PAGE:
Physicochemical properties were determined using a Sirius T3 instrument. All titrations, both pKa and log[thin space (1/6-em)]P, were performed in 0.15 M KCl with 0.5 M HCl and KOH. The pKa of a compound was determined by analysing each MBI sample in triplicate using potentiometric titrations.23 Experiments were typically performed over a pH range of 2.0–12.0. Standard deviations were derived from fitting all three replicate experiments. For water insoluble compounds methanol was added and the obtained apparent pKa (psKa) was extrapolated to the aqueous pKa by the Yasuda–Shedlovsky procedure.28,29 log[thin space (1/6-em)]P was determined via potentiometric titrations in the presence of varying ratios of octanol and water.30 The presence of octanol shifts the pKa of ionizable species, and based on the shift, a log[thin space (1/6-em)]P can be determined. Measurements for log[thin space (1/6-em)]P determination were typically performed over a pH range of 2.0–12.0. Three experiments with varying ratios of water[thin space (1/6-em)]:[thin space (1/6-em)]octanol were performed, allowing for a standard deviation to be determined from the fitting of all measurements. MBI sample sizes were ≤0.5 mg for both pKa and log[thin space (1/6-em)]P measurements.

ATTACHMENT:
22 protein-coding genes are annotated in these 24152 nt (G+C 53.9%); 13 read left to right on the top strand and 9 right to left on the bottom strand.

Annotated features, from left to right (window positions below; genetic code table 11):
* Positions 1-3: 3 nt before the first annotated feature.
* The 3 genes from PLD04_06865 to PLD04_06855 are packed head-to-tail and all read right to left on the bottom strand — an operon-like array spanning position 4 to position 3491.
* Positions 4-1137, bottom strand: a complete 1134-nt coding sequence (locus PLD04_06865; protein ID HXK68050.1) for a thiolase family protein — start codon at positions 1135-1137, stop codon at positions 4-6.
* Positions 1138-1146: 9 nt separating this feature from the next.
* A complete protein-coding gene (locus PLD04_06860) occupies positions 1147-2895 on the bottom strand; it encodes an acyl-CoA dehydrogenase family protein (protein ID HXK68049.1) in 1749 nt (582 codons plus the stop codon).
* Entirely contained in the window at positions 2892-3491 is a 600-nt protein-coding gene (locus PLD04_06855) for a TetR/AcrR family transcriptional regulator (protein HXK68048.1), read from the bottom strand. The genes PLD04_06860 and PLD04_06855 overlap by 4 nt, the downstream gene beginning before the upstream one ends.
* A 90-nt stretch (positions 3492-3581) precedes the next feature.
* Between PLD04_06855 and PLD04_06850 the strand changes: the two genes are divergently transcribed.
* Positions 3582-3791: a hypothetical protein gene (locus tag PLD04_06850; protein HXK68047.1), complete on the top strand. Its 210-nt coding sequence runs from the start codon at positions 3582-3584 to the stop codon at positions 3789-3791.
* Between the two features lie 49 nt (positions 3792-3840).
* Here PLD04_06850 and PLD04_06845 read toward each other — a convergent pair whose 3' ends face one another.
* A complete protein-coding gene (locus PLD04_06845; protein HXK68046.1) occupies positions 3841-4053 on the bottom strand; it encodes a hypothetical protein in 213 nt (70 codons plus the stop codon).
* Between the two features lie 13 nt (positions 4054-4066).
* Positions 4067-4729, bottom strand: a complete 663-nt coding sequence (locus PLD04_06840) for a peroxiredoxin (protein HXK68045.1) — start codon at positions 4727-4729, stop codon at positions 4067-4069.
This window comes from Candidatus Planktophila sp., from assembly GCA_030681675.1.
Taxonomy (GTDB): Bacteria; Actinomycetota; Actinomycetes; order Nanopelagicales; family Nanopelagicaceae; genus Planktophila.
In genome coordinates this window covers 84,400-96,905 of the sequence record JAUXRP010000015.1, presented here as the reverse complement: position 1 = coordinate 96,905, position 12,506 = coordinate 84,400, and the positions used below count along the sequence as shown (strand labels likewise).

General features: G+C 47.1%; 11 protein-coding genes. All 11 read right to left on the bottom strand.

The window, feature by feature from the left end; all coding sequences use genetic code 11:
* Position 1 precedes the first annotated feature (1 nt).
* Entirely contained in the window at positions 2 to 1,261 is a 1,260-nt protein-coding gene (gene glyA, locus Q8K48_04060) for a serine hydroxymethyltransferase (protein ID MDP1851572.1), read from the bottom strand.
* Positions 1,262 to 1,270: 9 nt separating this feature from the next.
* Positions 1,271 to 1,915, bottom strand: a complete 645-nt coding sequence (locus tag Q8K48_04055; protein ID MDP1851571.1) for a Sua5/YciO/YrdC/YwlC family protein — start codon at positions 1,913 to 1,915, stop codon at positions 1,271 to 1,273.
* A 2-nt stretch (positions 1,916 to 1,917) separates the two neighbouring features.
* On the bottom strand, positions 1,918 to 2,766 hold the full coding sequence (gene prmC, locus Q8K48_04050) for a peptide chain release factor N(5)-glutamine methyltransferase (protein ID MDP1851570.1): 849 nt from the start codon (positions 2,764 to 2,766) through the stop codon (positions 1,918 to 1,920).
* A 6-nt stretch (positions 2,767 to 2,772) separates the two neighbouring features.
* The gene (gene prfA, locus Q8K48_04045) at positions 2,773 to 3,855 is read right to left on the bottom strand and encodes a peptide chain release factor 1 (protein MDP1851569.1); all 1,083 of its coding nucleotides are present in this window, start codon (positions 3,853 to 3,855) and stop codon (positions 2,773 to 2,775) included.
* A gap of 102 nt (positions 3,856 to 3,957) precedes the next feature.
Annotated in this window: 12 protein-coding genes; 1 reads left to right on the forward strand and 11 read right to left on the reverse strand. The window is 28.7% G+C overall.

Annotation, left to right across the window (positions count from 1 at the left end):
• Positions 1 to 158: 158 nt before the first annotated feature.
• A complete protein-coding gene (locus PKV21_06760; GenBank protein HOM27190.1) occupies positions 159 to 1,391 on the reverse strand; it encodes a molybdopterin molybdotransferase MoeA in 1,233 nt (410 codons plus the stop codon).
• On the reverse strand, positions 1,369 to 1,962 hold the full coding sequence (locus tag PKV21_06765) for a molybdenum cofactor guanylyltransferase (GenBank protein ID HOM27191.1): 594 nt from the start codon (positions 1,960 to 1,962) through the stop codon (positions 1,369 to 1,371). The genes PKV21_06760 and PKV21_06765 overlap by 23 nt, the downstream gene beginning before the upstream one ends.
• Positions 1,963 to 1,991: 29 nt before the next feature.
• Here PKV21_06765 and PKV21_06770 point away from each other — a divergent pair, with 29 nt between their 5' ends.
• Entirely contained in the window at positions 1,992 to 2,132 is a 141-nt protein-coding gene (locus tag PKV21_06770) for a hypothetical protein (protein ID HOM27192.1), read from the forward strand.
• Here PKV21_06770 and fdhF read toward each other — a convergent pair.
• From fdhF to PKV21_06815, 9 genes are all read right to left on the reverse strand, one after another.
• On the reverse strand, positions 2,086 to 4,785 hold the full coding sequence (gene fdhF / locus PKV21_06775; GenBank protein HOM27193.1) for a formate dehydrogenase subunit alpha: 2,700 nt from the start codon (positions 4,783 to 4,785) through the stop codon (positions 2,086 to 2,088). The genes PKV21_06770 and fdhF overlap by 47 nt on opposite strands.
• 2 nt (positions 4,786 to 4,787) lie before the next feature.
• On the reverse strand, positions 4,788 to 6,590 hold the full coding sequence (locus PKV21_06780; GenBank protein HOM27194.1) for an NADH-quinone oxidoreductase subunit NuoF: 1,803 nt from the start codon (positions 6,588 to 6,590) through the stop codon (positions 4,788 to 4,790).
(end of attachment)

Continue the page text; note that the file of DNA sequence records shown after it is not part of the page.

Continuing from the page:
Computational methodology